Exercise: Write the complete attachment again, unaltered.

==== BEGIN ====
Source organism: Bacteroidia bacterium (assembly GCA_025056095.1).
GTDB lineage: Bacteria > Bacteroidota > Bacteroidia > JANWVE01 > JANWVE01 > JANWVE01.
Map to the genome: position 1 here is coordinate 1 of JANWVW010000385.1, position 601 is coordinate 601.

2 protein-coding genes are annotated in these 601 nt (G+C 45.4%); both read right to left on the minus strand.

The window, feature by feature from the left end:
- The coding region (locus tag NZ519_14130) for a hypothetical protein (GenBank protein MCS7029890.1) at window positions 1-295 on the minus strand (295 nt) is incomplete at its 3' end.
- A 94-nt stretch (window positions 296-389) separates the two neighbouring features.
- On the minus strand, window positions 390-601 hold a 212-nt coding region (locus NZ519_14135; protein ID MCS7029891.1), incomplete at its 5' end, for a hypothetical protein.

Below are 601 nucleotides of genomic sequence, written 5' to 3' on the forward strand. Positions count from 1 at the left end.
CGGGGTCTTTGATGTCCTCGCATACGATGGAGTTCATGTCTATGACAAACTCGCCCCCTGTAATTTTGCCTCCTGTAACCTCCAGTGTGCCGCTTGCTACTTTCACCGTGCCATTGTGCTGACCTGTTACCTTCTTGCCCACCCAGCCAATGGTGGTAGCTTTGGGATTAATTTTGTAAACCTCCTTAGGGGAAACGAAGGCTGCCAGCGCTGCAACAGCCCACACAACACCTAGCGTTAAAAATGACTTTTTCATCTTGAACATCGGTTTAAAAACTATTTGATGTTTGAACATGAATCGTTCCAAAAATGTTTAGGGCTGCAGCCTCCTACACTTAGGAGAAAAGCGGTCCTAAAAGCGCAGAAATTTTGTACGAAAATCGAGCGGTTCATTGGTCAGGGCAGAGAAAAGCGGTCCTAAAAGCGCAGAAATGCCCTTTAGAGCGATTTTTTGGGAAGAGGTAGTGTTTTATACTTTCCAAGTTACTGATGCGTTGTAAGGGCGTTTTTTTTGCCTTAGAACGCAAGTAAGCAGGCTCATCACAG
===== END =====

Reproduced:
Source organism: Bacteroidia bacterium (assembly GCA_025056095.1).
GTDB lineage: Bacteria > Bacteroidota > Bacteroidia > JANWVE01 > JANWVE01 > JANWVE01.
Map to the genome: position 1 here is coordinate 1 of JANWVW010000385.1, position 601 is coordinate 601.

2 protein-coding genes are annotated in these 601 nt (G+C 45.4%); both read right to left on the minus strand.

The window, feature by feature from the left end:
- The coding region (locus tag NZ519_14130) for a hypothetical protein (GenBank protein MCS7029890.1) at window positions 1-295 on the minus strand (295 nt) is incomplete at its 3' end.
- A 94-nt stretch (window positions 296-389) separates the two neighbouring features.
- On the minus strand, window positions 390-601 hold a 212-nt coding region (locus NZ519_14135; protein ID MCS7029891.1), incomplete at its 5' end, for a hypothetical protein.

Below are 601 nucleotides of genomic sequence, written 5' to 3' on the forward strand. Positions count from 1 at the left end.
CGGGGTCTTTGATGTCCTCGCATACGATGGAGTTCATGTCTATGACAAACTCGCCCCCTGTAATTTTGCCTCCTGTAACCTCCAGTGTGCCGCTTGCTACTTTCACCGTGCCATTGTGCTGACCTGTTACCTTCTTGCCCACCCAGCCAATGGTGGTAGCTTTGGGATTAATTTTGTAAACCTCCTTAGGGGAAACGAAGGCTGCCAGCGCTGCAACAGCCCACACAACACCTAGCGTTAAAAATGACTTTTTCATCTTGAACATCGGTTTAAAAACTATTTGATGTTTGAACATGAATCGTTCCAAAAATGTTTAGGGCTGCAGCCTCCTACACTTAGGAGAAAAGCGGTCCTAAAAGCGCAGAAATTTTGTACGAAAATCGAGCGGTTCATTGGTCAGGGCAGAGAAAAGCGGTCCTAAAAGCGCAGAAATGCCCTTTAGAGCGATTTTTTGGGAAGAGGTAGTGTTTTATACTTTCCAAGTTACTGATGCGTTGTAAGGGCGTTTTTTTTGCCTTAGAACGCAAGTAAGCAGGCTCATCACAG